Steven Tritt

Expressing isolation, alienation, guilt, humor, beauty/ugliness, and the human condition, my work comes off as therapeutic. For structure I take personal subject matter and I paint, draw, scrape, rub and paint some more in an unconscious, gestural approach. I overlap multiple images to create new ones and add non drawing materials for texture or to a work I’m struggling to resolve. Working with transparent layers I am concerned with revealing the history of a given work and my process. I am driven to express a personal visual language that reflects the country and the world we live in, while at the same time considering the past.

My medium is fairly traditional and yet it is rare if I don’t mix them. They include: latex and acrylic paint, pastels, charcoal, graphite, ink, sand, sawdust and I work on yupo paper, reclaimed wood, various artist boards and canvas. Much of the time I work on a wet surface so a water spray bottle is one of my most important tools. I use a metal scraper to scratch and scrape back into work which means I need a strong surface to work on.

Creative process and concept are linked. I start with a basic composition, but I let each piece flow intuitively from that point, allowing what is happening on the surface to dictate the direction each work will go. There’s no preconceived notion of a final destination. I work on several different series concurrently which creates some crossover in application choices: color, shape, line, a certain painting technique, use of a pattern, scraping back into painted areas, and addition of texture. When I say process and concept are linked, it’s from the standpoint that the process produces the overall visual content of my art and the history of a given work.

Subject matter is also linked to content ranging from figurative, landscapes, to a short list of objects: guitars, cellos, trees, leaves, and Nigerian masks. My imagery is personal and/or relate to one another formally. Recent figurative compositions are based from Picasso’s painting of Marie-Therese Walter. I personalized this series because of the physical similarities of Ms. Walter and my wife and the fact that in many paintings she is sleeping. I fused this idea with the notion of the work I do with objects: the repetition of forms and contours in nature and human made objects which in this case are the musical instruments of guitar and cellos in relation to the human figure. Landscapes encompass the idea of Lebensraum. Translated from German to “living space”, it was the impetus for Nazi Germany’s expansion in Europe, but can transcend into covering the notion of European expansion into the Americas, United States expansion westward, and today how “living space” on Earth shrinks. Other themes associated with my landscapes are human exploitation of the land and conversely nature’s indifference to humans; ultimately, an abstract notion of the land as the body and the sky as the soul. The Nigerian masks make up a new, developing idea, which is the creation of a contemporary American mask.  America is many cultures: European, African, Asian, Native American, African American, Caribbean, Mexican, and Central American. Using two masks for structure, I have transformed them into friends, family members and myself, as well as Jesus and the couple from Grant’s American Gothic.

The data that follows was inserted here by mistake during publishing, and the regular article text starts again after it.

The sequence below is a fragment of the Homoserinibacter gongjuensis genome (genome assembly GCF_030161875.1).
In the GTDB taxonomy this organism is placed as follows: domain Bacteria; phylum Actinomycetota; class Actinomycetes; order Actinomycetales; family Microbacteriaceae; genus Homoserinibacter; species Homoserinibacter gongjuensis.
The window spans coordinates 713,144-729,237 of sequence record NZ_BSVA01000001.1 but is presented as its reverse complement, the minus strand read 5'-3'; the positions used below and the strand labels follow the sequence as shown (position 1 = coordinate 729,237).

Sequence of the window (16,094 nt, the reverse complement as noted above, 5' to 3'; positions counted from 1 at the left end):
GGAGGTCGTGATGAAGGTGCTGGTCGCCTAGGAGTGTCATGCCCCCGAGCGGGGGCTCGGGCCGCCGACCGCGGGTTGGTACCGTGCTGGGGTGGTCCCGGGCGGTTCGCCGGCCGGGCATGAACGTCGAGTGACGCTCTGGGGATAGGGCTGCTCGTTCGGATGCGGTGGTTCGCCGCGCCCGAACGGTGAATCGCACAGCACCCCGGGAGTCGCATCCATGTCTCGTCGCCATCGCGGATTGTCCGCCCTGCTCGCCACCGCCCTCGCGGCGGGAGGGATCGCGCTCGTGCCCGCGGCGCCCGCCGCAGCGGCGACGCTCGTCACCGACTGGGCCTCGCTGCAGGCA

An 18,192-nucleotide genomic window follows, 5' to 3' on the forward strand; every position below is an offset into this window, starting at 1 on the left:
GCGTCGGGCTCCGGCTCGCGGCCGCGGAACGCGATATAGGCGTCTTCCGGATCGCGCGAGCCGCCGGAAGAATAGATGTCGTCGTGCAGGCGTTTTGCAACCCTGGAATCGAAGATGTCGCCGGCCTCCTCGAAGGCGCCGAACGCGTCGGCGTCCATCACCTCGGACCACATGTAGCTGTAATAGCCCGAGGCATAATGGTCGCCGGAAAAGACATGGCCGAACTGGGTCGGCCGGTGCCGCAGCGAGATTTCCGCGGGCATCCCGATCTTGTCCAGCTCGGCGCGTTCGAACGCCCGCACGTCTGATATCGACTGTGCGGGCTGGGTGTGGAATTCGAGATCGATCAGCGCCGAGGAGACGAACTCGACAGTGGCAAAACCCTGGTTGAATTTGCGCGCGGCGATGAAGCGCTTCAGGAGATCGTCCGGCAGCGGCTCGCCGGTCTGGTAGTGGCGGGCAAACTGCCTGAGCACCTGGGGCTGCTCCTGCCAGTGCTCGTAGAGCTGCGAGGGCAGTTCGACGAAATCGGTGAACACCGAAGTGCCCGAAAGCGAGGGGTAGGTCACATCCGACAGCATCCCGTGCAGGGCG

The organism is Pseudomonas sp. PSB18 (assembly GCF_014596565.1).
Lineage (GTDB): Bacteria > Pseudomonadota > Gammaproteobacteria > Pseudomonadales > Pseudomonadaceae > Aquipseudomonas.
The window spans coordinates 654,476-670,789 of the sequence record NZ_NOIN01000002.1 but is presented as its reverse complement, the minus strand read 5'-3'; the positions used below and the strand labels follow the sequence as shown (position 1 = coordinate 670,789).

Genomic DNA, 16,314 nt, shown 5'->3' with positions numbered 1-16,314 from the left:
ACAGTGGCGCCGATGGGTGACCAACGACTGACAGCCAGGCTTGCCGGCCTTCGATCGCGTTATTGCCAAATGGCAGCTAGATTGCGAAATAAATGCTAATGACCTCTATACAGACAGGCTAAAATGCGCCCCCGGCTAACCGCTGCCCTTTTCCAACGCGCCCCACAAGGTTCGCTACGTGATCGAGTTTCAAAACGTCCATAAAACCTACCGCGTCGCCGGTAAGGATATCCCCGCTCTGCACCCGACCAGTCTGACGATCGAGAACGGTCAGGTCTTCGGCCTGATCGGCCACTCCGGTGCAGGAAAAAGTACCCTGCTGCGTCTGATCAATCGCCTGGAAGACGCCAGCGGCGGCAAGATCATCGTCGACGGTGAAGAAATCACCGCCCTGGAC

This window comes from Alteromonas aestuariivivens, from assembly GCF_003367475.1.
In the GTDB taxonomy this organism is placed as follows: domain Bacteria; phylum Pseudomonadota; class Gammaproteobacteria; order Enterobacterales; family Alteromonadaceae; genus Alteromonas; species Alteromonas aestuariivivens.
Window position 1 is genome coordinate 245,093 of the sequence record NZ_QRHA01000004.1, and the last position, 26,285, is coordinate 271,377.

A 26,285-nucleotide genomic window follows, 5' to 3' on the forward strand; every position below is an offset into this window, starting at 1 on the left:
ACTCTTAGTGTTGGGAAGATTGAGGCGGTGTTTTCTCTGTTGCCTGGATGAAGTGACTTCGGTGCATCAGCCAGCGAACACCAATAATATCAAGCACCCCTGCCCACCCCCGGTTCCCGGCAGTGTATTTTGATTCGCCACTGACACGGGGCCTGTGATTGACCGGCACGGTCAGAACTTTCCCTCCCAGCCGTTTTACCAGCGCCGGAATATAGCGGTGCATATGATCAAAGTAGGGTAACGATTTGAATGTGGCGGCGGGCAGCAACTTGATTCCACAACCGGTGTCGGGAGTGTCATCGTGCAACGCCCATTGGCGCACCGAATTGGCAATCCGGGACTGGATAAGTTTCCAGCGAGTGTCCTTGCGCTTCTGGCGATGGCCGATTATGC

I graduated from Northern Illinois University in 1990 with a Master of Fine Arts.

My experience with Inspiration Corporation was meeting Chicago Pop Artist, Peter Mars. Peter has provided guidance into what the life of a professional artist is like and has developed into a major supporter of my work.